Category Archives: Exhibitions

Sally the Midwife: Enslaved Medical Practitioners and Historical Erasure

University of Glasgow Library Blog

Guest blog post by Linsey McMillan, PhD Student in History, University of Edinburgh.

This article was written by PhD student Linsey McMillan in conjunction with the current exhibition Call and Response: The University of Glasgow and Slavery. The exhibition seeks to explore the unknown or unexpected ways collections can be related to racial slavery, and continues the conversation by widening the range of responses to these historic legacies. McMillan’s research uniquely considers the role of undocumented histories and the impact that has on our understanding of the transatlantic slave trade today.

At first glance, this 1829 appraisal of the Invera Estate in Tobago appears to be nothing more than a cold, cursory account of the value attributed to the estate’s enslaved labourers, stock, and buildings. Alone it provides little to no evidence of the lives of the enslaved men, women, and children included in it.

But it is a…

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A Paris art gallery renames paintings to focus on their black subjects

The Musée d’Orsay in Paris has just opened an exhibition entitled ‘Le modèle noir De Géricault à Matisse,’ which attempts to restore the identities and perspectives of black figures depicted on canvas but largely written out of history. This article from the Washington Post focuses on one artwork in the exhibition. The painting by Marie-Guillemine Benoist has hung in the Louvre for decades under the title ‘Portrait of a black woman.’ In the new exhibition, the subject of the painting is named – it is entitled ‘Portrait of Madeleine’ because it is a portrait of an emancipated, formerly enslaved woman from Guadeloupe who worked in the home of the artist’s brother-in-law.  The exhibition addresses France’s role in the slave trade and the manifestation of the debate over slavery in the arts of the period.

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Marie-Guillemine Benoist, ‘Portrait d’une femme noire’ (1800), © Musée du Louvre

For more – click here for the Washington post article  and here for the exhibition website.

 

 

The Irish in Latin America: An exhibition

In February this year, Irish President Michael D. Higgins opened an exhibition in Havana, Cuba celebrating the role of Irish immigrants in Latin America and highlighting shared aspects of  Ireland and Latin America’s histories. The exhibition is curated by historian Margaret Brehony. Follow this link to the website for the Society for Irish Latin American Studies. The page includes the exhibition guide, and a further link to President Higgins’ speech in Havana.

The Irish in Latin America Exhibition

 

Review of the British Museum’s ‘A Revolutionary Legacy: Haiti and Toussaint Louverture’

For those lucky enough to be in London, the British Museum’s exhibition on Haiti and Toussaint is on for a couple more weeks. But before you make the trip to the Museum, you might want to read this exhibition review by Tabitha McIntosh, a research student who works on revolutionary Haiti. McIntosh is unimpressed by the Museum’s efforts in this exhibition, but argues that the “jumble of objects…demonstrates for visitors rather more than the Museum intended: that most of the material history of revolutionary Haiti is scattered around the globe and buried in the archives, institutions, and private collections of the Atlantic powers that vied—and vie—for dominance of the Caribbean.” The review is definitely worth a read!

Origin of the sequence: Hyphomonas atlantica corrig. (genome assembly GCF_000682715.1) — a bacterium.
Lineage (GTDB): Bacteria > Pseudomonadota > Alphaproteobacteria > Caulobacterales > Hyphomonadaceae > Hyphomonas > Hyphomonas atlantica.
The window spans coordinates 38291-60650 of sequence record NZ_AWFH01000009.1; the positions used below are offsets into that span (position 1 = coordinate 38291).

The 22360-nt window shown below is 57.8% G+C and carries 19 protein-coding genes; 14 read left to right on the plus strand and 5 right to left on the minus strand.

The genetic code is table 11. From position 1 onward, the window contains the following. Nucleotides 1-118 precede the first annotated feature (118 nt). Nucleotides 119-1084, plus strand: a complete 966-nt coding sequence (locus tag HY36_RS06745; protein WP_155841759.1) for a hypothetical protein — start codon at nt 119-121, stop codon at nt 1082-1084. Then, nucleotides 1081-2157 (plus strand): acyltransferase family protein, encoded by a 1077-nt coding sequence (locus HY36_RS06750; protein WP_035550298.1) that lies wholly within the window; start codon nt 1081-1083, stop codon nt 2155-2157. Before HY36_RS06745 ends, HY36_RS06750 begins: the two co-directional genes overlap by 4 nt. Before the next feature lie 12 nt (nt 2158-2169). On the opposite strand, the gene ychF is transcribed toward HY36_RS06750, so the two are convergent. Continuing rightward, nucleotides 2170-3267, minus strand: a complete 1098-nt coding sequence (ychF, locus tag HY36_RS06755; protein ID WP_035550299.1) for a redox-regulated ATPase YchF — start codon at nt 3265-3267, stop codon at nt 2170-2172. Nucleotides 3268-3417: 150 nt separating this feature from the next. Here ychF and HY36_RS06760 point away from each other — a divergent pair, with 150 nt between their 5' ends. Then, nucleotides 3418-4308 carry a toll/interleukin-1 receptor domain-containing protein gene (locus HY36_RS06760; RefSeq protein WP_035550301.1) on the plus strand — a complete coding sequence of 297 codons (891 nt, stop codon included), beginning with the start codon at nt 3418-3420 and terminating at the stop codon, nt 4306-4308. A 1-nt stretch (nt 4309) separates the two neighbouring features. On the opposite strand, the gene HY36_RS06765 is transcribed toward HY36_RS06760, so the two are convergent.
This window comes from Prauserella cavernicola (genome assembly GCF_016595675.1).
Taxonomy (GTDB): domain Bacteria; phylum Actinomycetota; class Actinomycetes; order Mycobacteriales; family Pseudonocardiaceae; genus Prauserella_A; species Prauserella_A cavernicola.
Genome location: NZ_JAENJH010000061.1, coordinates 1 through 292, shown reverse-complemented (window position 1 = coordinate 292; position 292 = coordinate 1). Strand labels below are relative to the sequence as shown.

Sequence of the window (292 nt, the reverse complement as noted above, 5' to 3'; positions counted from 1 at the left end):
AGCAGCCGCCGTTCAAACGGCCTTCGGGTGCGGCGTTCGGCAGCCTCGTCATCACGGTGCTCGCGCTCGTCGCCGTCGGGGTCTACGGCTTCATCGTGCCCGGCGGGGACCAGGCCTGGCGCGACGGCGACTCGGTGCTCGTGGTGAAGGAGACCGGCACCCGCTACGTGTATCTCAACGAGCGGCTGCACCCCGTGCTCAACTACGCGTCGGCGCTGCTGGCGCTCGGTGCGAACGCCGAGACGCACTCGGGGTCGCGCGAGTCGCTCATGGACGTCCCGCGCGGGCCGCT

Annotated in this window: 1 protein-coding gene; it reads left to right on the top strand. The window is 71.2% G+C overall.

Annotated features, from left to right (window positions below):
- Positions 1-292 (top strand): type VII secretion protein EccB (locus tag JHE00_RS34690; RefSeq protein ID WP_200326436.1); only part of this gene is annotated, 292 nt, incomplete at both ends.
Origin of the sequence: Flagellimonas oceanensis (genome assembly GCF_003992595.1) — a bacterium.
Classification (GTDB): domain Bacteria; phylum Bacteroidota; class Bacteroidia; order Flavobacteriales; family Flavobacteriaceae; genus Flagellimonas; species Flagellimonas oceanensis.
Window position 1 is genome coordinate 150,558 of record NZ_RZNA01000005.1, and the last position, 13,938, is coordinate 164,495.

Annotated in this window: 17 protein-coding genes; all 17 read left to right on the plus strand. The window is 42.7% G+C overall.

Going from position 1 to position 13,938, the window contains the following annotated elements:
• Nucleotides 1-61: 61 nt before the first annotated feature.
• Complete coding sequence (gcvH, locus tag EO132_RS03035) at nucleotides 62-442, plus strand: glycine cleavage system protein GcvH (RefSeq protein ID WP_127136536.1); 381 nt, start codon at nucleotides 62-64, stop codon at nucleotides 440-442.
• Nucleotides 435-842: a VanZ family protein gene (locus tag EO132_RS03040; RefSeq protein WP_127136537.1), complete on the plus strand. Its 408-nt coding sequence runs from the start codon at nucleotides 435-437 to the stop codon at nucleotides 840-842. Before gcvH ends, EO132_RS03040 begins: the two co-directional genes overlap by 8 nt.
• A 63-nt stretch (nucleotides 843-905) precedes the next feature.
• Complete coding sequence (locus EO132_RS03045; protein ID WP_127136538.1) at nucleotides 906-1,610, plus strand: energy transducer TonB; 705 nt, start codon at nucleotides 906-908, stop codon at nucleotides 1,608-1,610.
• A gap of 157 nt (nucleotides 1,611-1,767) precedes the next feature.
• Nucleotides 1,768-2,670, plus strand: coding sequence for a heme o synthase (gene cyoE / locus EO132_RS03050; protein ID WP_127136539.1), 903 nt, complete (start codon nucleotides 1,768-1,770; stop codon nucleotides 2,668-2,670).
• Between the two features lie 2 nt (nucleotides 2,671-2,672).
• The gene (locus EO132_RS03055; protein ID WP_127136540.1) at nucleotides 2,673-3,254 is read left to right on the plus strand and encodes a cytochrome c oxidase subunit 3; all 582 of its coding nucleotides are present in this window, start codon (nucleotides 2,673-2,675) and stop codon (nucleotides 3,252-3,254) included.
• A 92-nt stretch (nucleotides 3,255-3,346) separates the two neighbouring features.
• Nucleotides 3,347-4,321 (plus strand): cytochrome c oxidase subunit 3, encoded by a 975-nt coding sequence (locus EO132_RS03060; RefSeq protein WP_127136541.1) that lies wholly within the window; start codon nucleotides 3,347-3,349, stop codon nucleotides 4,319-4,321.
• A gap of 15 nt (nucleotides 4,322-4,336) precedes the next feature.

Black History Month UK: Links

As Black History Month kicked off in the UK this week, my twitter feed has featured some fascinating research and writing about Britain’s black history. I’ll update this page as the month progresses with links to articles, historians, writers etc which contribute to getting Britain’s black history out in the public domain.

 

Melissa Bennett, UK-based historian of the Caribbean and photography – check out her Instagram blog

English Heritage has uncovered the identities of 2,500 Afro-Caribbean prisoners of war kept at Portchester Castle in England. This website tells the story of the prisoners’ transportation and life at Portchester.

Fay Young’s article on Sceptical Scot about Black History Month in Scotland

Black History Month in the UK

100 Great Black Britons relaunches for 2017

 

Black History Month in the UK

Black History Month in the United Kingdom runs during October. The ‘official’ website for the Month has information about the thousands of events planned across the UK. The ‘features’ tab of the website has many articles about aspects of black history, and opinion pieces. Click here for the Black History Month site.

I also noticed that David Olusoga’s book Black and British: A Forgotten History is available in ebook format for only 99p for the month (I believe only for UK customers): click here for details.